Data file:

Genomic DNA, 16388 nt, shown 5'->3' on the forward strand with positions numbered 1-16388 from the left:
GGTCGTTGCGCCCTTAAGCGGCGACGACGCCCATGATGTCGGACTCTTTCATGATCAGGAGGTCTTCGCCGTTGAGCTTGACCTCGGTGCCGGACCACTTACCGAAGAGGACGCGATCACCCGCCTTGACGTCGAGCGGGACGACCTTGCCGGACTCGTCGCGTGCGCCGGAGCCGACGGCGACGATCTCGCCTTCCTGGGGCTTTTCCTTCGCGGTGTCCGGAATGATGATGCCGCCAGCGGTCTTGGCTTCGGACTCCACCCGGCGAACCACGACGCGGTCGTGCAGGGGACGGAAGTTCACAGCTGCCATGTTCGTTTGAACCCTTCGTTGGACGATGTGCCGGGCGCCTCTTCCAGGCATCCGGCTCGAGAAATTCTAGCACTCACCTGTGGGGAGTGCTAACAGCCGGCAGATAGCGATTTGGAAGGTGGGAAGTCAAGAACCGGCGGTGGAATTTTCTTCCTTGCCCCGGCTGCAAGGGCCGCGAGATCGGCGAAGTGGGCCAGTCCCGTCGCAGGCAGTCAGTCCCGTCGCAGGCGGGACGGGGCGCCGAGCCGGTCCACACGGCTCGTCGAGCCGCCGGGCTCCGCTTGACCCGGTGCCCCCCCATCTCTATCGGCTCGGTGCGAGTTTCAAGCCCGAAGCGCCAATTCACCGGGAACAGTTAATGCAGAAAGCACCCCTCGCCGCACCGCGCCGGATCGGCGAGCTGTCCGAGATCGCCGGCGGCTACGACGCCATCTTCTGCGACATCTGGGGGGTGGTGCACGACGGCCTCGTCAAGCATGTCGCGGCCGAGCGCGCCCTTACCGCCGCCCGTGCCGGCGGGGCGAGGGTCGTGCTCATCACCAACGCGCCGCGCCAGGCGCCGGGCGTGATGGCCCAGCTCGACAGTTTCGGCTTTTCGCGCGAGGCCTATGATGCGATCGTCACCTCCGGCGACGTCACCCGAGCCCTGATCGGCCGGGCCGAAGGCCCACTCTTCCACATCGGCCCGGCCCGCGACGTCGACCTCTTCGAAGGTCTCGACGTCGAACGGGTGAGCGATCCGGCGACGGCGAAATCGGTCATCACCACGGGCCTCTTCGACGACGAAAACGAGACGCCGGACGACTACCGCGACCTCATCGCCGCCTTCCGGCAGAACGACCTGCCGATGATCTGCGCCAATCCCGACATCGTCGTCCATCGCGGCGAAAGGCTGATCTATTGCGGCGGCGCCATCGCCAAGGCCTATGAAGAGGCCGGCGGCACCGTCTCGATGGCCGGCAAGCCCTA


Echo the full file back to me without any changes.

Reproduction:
Genomic DNA, 16388 nt, shown 5'->3' on the forward strand with positions numbered 1-16388 from the left:
GGTCGTTGCGCCCTTAAGCGGCGACGACGCCCATGATGTCGGACTCTTTCATGATCAGGAGGTCTTCGCCGTTGAGCTTGACCTCGGTGCCGGACCACTTACCGAAGAGGACGCGATCACCCGCCTTGACGTCGAGCGGGACGACCTTGCCGGACTCGTCGCGTGCGCCGGAGCCGACGGCGACGATCTCGCCTTCCTGGGGCTTTTCCTTCGCGGTGTCCGGAATGATGATGCCGCCAGCGGTCTTGGCTTCGGACTCCACCCGGCGAACCACGACGCGGTCGTGCAGGGGACGGAAGTTCACAGCTGCCATGTTCGTTTGAACCCTTCGTTGGACGATGTGCCGGGCGCCTCTTCCAGGCATCCGGCTCGAGAAATTCTAGCACTCACCTGTGGGGAGTGCTAACAGCCGGCAGATAGCGATTTGGAAGGTGGGAAGTCAAGAACCGGCGGTGGAATTTTCTTCCTTGCCCCGGCTGCAAGGGCCGCGAGATCGGCGAAGTGGGCCAGTCCCGTCGCAGGCAGTCAGTCCCGTCGCAGGCGGGACGGGGCGCCGAGCCGGTCCACACGGCTCGTCGAGCCGCCGGGCTCCGCTTGACCCGGTGCCCCCCCATCTCTATCGGCTCGGTGCGAGTTTCAAGCCCGAAGCGCCAATTCACCGGGAACAGTTAATGCAGAAAGCACCCCTCGCCGCACCGCGCCGGATCGGCGAGCTGTCCGAGATCGCCGGCGGCTACGACGCCATCTTCTGCGACATCTGGGGGGTGGTGCACGACGGCCTCGTCAAGCATGTCGCGGCCGAGCGCGCCCTTACCGCCGCCCGTGCCGGCGGGGCGAGGGTCGTGCTCATCACCAACGCGCCGCGCCAGGCGCCGGGCGTGATGGCCCAGCTCGACAGTTTCGGCTTTTCGCGCGAGGCCTATGATGCGATCGTCACCTCCGGCGACGTCACCCGAGCCCTGATCGGCCGGGCCGAAGGCCCACTCTTCCACATCGGCCCGGCCCGCGACGTCGACCTCTTCGAAGGTCTCGACGTCGAACGGGTGAGCGATCCGGCGACGGCGAAATCGGTCATCACCACGGGCCTCTTCGACGACGAAAACGAGACGCCGGACGACTACCGCGACCTCATCGCCGCCTTCCGGCAGAACGACCTGCCGATGATCTGCGCCAATCCCGACATCGTCGTCCATCGCGGCGAAAGGCTGATCTATTGCGGCGGCGCCATCGCCAAGGCCTATGAAGAGGCCGGCGGCACCGTCTCGATGGCCGGCAAGCCCTA